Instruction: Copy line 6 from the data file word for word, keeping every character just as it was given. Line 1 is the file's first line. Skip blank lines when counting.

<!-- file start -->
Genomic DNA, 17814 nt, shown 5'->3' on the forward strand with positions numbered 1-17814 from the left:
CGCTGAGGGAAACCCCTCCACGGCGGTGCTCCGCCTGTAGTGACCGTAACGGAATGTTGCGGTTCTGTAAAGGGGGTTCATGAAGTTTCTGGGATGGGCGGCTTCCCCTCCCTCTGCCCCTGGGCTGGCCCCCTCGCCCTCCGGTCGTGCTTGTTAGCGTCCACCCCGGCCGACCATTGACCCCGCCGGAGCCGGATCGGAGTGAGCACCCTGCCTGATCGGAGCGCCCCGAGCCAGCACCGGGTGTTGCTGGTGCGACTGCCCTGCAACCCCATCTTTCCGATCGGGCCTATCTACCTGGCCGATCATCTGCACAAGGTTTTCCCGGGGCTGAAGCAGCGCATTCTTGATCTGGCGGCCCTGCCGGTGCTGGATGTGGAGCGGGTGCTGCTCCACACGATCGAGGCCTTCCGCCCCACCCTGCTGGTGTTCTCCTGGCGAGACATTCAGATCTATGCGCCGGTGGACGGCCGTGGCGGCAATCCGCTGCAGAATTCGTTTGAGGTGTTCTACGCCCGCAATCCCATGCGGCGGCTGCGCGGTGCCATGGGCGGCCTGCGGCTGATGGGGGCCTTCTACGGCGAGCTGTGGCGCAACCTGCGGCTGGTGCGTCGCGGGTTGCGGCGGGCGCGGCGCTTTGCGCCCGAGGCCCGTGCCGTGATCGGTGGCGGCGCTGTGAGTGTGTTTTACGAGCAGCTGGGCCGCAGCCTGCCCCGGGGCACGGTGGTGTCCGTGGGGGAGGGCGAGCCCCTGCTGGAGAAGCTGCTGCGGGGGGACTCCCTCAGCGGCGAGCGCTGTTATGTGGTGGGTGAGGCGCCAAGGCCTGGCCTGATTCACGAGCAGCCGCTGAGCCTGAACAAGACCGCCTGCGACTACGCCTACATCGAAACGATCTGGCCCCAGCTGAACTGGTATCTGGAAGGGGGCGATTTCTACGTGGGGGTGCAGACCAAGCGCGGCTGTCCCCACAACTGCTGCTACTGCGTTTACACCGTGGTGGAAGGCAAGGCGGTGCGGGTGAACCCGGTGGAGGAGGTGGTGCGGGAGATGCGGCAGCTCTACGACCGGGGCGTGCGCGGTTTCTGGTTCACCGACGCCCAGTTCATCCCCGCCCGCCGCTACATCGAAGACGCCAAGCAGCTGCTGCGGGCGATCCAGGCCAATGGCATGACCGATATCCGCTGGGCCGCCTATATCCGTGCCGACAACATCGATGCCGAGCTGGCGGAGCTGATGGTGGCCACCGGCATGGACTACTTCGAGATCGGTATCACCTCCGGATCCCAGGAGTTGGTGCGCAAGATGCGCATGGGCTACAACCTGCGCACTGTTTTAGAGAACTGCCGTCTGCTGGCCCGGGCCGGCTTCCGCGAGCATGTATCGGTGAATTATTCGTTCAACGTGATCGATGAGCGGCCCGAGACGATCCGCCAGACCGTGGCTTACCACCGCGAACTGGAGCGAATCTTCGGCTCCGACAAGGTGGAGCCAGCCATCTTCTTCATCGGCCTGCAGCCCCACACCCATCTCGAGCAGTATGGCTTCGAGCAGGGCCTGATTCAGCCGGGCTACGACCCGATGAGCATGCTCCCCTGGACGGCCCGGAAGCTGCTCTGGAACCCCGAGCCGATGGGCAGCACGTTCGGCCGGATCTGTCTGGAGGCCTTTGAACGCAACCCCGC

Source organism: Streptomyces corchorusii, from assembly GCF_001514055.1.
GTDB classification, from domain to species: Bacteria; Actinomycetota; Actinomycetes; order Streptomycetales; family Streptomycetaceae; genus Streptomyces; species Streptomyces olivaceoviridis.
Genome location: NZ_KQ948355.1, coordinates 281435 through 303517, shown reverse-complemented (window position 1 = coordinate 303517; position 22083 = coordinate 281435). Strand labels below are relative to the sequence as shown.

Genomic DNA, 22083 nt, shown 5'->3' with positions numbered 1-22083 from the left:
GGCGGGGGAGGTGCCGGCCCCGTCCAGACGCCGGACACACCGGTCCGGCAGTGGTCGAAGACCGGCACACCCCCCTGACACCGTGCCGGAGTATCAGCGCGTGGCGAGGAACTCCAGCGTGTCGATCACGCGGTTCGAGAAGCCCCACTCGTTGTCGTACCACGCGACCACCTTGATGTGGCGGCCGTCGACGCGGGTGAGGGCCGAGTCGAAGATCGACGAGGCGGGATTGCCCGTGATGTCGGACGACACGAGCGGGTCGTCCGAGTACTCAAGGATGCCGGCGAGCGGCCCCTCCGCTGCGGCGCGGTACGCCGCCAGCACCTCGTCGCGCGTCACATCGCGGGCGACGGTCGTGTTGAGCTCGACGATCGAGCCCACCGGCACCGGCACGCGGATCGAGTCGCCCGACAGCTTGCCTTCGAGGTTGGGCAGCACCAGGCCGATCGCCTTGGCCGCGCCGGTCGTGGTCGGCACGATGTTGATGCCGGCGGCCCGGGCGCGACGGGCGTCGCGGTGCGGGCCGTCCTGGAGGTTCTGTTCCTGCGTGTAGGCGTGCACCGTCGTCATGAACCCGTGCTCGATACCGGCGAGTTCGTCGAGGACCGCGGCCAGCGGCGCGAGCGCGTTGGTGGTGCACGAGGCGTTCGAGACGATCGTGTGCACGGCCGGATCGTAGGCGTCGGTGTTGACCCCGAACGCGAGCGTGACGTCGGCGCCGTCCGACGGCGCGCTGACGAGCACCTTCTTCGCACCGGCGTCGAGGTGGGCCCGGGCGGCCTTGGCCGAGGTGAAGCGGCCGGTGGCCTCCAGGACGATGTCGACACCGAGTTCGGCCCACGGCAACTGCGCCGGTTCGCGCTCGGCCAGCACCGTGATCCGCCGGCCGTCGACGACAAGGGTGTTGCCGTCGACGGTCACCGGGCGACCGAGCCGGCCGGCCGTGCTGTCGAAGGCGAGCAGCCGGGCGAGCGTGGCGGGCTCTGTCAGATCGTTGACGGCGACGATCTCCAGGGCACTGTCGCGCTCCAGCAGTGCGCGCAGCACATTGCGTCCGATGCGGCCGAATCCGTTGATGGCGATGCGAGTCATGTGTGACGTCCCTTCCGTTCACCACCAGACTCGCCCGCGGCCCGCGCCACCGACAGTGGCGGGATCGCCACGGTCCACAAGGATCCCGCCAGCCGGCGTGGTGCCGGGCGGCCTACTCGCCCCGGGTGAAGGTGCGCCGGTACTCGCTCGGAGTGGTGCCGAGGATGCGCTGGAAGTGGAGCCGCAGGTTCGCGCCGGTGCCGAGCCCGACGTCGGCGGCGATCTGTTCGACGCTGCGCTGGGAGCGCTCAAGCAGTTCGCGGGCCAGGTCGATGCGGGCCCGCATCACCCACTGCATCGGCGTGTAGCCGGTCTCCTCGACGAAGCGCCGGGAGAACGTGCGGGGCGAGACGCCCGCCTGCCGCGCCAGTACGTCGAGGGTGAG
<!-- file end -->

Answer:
Genomic DNA, 22083 nt, shown 5'->3' with positions numbered 1-22083 from the left: